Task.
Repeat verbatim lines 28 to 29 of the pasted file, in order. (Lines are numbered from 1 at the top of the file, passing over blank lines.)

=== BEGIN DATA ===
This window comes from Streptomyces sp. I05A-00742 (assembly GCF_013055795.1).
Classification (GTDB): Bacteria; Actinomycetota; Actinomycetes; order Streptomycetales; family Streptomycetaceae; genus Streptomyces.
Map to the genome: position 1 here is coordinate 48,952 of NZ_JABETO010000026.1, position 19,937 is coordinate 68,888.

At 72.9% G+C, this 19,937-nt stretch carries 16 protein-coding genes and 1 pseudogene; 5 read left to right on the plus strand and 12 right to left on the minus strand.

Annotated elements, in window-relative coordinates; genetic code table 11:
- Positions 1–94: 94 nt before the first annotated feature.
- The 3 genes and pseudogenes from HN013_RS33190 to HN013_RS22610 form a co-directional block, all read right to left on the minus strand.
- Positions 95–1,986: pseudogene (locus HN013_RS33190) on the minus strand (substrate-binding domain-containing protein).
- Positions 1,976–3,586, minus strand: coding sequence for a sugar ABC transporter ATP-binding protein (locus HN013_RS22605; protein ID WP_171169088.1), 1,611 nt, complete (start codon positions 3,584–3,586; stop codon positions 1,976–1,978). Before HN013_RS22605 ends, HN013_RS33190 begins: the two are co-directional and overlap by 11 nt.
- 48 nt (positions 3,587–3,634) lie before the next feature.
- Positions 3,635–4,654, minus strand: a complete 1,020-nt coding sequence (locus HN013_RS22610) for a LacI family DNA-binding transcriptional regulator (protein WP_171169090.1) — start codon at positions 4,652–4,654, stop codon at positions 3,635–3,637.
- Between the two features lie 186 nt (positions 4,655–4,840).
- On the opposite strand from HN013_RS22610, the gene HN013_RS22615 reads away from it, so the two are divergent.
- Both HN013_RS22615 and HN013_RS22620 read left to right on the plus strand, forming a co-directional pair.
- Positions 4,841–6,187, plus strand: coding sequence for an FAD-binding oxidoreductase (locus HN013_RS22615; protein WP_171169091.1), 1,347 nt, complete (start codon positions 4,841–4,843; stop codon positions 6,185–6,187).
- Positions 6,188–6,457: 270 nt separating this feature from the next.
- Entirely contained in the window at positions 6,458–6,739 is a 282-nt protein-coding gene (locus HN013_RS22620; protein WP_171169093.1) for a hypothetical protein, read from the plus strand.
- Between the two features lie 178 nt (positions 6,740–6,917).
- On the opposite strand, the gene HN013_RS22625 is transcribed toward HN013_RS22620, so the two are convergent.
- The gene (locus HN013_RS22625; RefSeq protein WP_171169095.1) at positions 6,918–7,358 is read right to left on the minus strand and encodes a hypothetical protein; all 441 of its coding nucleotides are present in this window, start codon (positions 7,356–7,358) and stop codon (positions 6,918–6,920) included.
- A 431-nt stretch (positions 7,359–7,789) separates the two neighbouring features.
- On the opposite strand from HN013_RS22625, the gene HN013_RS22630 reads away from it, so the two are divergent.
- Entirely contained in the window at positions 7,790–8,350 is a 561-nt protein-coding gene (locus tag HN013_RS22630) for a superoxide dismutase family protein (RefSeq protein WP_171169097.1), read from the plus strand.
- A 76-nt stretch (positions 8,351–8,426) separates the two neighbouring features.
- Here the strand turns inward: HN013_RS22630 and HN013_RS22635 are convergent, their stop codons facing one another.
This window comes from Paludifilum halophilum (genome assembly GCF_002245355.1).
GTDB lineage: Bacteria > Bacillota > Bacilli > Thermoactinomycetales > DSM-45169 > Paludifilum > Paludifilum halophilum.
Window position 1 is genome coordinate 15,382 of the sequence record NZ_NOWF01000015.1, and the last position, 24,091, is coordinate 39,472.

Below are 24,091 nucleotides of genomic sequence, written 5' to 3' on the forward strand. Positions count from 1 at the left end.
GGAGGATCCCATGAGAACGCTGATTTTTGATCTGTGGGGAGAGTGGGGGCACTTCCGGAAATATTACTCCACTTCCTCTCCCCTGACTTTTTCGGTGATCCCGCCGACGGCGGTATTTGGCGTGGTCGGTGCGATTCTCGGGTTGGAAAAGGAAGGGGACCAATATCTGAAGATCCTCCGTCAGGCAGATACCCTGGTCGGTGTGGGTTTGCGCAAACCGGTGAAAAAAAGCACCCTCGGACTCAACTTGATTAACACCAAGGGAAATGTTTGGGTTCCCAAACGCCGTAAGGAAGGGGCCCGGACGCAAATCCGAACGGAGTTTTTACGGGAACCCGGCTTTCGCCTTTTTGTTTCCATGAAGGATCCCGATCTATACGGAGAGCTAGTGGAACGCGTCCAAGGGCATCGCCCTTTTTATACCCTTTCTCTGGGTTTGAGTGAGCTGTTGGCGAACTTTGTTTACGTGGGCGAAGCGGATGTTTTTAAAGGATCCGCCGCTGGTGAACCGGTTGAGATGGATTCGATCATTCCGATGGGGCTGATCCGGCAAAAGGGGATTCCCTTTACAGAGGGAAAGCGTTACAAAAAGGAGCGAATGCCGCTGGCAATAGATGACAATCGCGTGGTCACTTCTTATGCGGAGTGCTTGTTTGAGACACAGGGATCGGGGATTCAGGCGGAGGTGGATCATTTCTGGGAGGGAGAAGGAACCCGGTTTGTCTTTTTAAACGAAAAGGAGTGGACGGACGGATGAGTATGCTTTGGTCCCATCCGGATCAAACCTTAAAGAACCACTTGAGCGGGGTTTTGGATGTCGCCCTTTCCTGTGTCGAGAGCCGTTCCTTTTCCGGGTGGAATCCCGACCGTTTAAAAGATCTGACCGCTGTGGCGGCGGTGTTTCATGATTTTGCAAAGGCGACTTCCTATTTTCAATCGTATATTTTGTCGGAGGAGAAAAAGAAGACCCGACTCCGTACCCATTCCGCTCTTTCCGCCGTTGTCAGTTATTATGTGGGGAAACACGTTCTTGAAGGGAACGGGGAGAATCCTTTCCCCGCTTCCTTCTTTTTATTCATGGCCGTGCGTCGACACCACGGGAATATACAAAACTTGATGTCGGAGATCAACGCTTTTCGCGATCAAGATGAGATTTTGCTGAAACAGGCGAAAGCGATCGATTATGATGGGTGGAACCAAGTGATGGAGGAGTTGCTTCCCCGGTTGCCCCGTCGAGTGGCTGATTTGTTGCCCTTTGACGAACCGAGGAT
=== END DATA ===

Window position 1 is genome coordinate 15,382 of the sequence record NZ_NOWF01000015.1, and the last position, 24,091, is coordinate 39,472.

Below are 24,091 nucleotides of genomic sequence, written 5' to 3' on the forward strand. Positions count from 1 at the left end.